In traditional social studies classroom environments students are exposed to lots of information that they are expected to recall and utilize on quizzes and tests, but much of what students are required to “learn” is forgotten soon after the exam is completed. The 2010 National Assessment of Educational Progress (NAEP), for instance, revealed that only 45 percent of high school seniors possess even a basic knowledge of United States history. Furthermore, not only do American students have a poor retention rate of social studies content, they also harbor chronic feelings of dislike for the study of history. Since the author’s comparatively limited teaching and planning experience pointed towards new and more promising methods of social studies instruction, the author performed a comprehensive review of the literature related to reforming social studies education and developed a new model for social studies lesson planning and instruction that synthesizes key findings from the literature review with state and local standards, the Common Core State Standards Initiative, and current best practices in education. In developing his model, the author relied extensively on Gaudelli’s (2002) four schools of thought (perennialism, essentialism, constructivism, and multiculturalism) and the various approaches to teaching with primary sources described by Drake and Brown (2003), Gradwell (2010), and Wineburg (2001).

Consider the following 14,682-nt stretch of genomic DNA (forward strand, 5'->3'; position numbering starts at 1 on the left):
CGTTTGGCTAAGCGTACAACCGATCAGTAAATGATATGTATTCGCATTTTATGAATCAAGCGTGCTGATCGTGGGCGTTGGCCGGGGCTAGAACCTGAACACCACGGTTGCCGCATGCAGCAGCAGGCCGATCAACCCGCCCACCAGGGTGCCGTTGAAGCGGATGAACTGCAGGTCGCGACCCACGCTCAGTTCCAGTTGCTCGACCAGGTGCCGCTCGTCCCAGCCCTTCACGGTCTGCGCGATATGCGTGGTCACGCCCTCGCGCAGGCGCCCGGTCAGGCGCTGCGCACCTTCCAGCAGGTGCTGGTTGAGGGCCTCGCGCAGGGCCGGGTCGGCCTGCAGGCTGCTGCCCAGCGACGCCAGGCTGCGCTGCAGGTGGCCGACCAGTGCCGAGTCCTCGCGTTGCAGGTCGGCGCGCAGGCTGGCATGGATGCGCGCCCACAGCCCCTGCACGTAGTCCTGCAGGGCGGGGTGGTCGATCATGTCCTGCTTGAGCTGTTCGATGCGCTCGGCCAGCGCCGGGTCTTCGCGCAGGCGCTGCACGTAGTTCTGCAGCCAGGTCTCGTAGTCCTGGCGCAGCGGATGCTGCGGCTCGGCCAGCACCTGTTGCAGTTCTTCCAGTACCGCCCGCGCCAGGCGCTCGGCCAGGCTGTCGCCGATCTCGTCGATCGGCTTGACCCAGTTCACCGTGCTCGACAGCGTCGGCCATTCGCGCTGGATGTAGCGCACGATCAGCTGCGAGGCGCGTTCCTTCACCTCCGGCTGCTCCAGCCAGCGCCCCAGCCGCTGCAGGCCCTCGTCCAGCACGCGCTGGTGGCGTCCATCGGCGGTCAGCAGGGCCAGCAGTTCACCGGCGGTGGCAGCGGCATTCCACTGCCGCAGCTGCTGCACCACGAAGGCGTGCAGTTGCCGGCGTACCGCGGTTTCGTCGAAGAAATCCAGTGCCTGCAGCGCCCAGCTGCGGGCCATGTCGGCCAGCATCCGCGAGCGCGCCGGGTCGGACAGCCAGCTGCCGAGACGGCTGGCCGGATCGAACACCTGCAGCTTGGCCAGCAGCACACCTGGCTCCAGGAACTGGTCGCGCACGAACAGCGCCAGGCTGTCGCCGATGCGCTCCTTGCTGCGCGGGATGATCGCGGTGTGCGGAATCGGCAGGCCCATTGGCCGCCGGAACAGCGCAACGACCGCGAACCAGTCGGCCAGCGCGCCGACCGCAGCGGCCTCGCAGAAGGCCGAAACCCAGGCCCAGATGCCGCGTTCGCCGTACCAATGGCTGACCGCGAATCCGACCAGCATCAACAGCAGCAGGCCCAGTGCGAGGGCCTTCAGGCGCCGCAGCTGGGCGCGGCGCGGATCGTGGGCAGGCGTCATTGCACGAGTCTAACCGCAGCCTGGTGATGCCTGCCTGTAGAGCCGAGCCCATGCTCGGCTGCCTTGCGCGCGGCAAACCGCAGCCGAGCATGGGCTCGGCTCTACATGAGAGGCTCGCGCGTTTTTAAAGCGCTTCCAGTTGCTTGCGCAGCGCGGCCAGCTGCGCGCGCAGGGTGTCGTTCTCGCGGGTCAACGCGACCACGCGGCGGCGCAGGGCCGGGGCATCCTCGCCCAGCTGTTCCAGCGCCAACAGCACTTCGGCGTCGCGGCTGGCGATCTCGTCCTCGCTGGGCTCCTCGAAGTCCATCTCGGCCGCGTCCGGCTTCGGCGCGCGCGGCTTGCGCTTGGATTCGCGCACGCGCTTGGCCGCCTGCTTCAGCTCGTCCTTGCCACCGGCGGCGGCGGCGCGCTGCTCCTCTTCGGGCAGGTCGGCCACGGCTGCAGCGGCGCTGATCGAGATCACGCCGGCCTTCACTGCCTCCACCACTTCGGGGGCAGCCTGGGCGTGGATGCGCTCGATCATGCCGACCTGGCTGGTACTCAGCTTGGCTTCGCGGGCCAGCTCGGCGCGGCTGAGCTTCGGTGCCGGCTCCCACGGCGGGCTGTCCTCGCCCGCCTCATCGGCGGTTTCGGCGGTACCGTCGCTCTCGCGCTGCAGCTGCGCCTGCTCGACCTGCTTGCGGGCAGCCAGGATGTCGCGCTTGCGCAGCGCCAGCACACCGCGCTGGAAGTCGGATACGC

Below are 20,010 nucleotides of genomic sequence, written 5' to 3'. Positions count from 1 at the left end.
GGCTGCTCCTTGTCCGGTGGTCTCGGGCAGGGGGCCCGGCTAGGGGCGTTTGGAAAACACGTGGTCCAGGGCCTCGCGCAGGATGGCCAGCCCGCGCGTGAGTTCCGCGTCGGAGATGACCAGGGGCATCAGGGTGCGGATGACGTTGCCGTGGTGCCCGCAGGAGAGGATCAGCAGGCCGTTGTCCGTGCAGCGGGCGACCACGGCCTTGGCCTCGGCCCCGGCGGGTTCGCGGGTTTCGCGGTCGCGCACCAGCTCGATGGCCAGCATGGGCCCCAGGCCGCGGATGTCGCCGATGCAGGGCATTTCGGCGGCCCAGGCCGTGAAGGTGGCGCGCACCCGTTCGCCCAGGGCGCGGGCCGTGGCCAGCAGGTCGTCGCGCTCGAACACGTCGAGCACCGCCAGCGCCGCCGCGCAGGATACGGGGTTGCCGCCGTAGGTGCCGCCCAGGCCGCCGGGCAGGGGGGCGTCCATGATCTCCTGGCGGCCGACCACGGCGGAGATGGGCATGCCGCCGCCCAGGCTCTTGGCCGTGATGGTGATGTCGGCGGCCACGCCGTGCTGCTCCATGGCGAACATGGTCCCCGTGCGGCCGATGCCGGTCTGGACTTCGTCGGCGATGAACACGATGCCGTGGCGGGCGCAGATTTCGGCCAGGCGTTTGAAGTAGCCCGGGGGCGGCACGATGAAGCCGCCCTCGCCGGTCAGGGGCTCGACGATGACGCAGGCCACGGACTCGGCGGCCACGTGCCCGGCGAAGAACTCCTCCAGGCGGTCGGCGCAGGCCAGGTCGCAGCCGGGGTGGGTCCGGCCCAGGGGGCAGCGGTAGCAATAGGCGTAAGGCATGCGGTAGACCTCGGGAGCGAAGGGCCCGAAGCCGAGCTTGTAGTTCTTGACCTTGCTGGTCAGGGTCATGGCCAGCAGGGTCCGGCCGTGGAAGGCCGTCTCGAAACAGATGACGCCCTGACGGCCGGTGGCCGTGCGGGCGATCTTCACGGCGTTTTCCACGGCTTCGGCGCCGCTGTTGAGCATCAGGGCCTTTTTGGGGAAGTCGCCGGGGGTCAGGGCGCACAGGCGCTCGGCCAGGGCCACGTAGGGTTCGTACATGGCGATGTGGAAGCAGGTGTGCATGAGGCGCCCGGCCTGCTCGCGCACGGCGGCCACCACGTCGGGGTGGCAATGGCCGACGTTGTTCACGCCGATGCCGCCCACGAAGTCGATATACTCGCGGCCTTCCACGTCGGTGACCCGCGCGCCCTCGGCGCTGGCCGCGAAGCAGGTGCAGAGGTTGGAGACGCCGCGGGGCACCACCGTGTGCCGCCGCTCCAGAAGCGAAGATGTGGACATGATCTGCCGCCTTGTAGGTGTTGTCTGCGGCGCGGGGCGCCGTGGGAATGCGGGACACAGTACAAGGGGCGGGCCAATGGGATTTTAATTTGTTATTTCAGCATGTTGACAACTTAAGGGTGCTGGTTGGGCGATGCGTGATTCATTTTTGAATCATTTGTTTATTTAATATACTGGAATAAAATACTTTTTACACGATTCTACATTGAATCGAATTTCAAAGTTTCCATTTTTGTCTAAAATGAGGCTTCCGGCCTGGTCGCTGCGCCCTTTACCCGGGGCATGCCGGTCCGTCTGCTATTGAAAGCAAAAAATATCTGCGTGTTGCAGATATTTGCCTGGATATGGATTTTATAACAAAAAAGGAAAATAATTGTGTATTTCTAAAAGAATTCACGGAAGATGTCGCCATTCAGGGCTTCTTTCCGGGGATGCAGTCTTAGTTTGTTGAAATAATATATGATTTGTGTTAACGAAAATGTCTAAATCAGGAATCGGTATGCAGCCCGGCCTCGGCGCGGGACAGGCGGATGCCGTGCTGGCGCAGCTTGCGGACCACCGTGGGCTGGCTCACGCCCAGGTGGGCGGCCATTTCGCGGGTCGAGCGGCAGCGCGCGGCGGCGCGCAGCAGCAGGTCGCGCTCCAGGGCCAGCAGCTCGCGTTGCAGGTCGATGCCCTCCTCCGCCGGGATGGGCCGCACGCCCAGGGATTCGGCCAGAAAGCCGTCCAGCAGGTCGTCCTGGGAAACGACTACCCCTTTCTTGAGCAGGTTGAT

|Presenter:||Daniel Smith (Roberts Wesleyan College) -- firstname.lastname@example.org
|Topic:||Education - Panel|
|Time:||3:15 pm (Session IV)|